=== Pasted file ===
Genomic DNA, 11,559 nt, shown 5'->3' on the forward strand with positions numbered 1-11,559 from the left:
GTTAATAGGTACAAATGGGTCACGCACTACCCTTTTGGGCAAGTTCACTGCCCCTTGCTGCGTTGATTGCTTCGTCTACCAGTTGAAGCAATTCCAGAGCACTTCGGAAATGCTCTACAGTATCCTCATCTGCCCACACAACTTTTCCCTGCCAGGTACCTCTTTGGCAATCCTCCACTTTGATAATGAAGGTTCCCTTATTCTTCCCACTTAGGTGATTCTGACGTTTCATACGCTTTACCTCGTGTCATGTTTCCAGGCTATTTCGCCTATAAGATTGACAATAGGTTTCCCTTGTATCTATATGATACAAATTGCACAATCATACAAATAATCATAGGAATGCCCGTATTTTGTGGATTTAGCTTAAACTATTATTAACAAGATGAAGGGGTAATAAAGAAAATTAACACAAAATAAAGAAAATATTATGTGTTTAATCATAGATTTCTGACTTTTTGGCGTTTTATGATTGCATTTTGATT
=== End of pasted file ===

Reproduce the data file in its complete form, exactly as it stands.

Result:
Genomic DNA, 11,559 nt, shown 5'->3' on the forward strand with positions numbered 1-11,559 from the left:
GTTAATAGGTACAAATGGGTCACGCACTACCCTTTTGGGCAAGTTCACTGCCCCTTGCTGCGTTGATTGCTTCGTCTACCAGTTGAAGCAATTCCAGAGCACTTCGGAAATGCTCTACAGTATCCTCATCTGCCCACACAACTTTTCCCTGCCAGGTACCTCTTTGGCAATCCTCCACTTTGATAATGAAGGTTCCCTTATTCTTCCCACTTAGGTGATTCTGACGTTTCATACGCTTTACCTCGTGTCATGTTTCCAGGCTATTTCGCCTATAAGATTGACAATAGGTTTCCCTTGTATCTATATGATACAAATTGCACAATCATACAAATAATCATAGGAATGCCCGTATTTTGTGGATTTAGCTTAAACTATTATTAACAAGATGAAGGGGTAATAAAGAAAATTAACACAAAATAAAGAAAATATTATGTGTTTAATCATAGATTTCTGACTTTTTGGCGTTTTATGATTGCATTTTGATT